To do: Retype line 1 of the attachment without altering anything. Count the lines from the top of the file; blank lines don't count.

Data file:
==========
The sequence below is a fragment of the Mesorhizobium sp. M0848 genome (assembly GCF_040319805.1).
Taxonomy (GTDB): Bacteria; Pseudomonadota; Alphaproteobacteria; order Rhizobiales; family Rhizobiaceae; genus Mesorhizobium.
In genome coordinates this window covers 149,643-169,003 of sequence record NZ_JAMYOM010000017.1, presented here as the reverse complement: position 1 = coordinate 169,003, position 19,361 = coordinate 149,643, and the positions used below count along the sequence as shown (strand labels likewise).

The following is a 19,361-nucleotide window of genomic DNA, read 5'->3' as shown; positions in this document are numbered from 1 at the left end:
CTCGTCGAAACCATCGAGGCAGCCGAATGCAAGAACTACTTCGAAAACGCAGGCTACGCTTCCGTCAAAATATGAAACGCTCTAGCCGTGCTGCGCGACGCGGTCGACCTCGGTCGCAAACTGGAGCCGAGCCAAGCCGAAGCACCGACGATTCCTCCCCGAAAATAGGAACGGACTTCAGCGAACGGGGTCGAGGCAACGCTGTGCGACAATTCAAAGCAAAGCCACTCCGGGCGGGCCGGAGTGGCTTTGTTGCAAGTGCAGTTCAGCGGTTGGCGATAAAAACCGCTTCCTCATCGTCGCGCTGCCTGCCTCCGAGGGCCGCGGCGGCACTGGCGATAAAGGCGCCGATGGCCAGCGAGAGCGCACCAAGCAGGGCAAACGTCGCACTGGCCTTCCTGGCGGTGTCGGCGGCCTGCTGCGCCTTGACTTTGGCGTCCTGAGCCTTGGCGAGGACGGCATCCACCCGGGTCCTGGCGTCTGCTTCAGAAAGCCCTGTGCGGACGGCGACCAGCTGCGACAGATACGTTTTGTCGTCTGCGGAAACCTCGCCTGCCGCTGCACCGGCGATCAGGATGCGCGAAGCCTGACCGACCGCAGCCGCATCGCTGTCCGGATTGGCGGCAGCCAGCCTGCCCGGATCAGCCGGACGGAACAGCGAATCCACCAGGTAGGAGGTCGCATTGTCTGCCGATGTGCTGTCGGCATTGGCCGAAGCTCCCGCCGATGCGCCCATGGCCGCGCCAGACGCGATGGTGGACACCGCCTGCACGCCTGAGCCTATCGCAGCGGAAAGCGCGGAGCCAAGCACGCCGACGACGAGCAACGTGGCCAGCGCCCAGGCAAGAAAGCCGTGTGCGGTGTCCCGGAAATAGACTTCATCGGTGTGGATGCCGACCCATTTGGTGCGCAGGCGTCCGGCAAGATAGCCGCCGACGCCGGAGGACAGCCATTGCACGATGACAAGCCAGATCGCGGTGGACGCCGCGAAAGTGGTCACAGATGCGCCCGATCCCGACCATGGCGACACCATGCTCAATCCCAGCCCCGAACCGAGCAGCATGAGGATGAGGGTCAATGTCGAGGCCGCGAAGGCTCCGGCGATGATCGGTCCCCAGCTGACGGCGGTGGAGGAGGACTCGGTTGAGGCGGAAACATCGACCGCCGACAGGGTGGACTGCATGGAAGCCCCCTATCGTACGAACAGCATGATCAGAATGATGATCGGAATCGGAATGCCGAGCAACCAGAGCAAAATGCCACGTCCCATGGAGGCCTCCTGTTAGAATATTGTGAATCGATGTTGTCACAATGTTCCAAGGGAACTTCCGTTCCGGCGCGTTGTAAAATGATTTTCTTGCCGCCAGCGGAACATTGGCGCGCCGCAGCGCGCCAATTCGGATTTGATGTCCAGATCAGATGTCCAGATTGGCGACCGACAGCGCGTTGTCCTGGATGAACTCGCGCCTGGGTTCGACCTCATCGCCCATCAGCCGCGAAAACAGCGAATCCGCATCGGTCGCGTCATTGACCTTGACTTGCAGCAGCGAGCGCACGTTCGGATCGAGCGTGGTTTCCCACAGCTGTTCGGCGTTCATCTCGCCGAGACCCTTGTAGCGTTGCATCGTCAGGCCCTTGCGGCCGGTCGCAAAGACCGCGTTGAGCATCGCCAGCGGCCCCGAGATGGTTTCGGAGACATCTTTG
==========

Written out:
The sequence below is a fragment of the Mesorhizobium sp. M0848 genome (assembly GCF_040319805.1).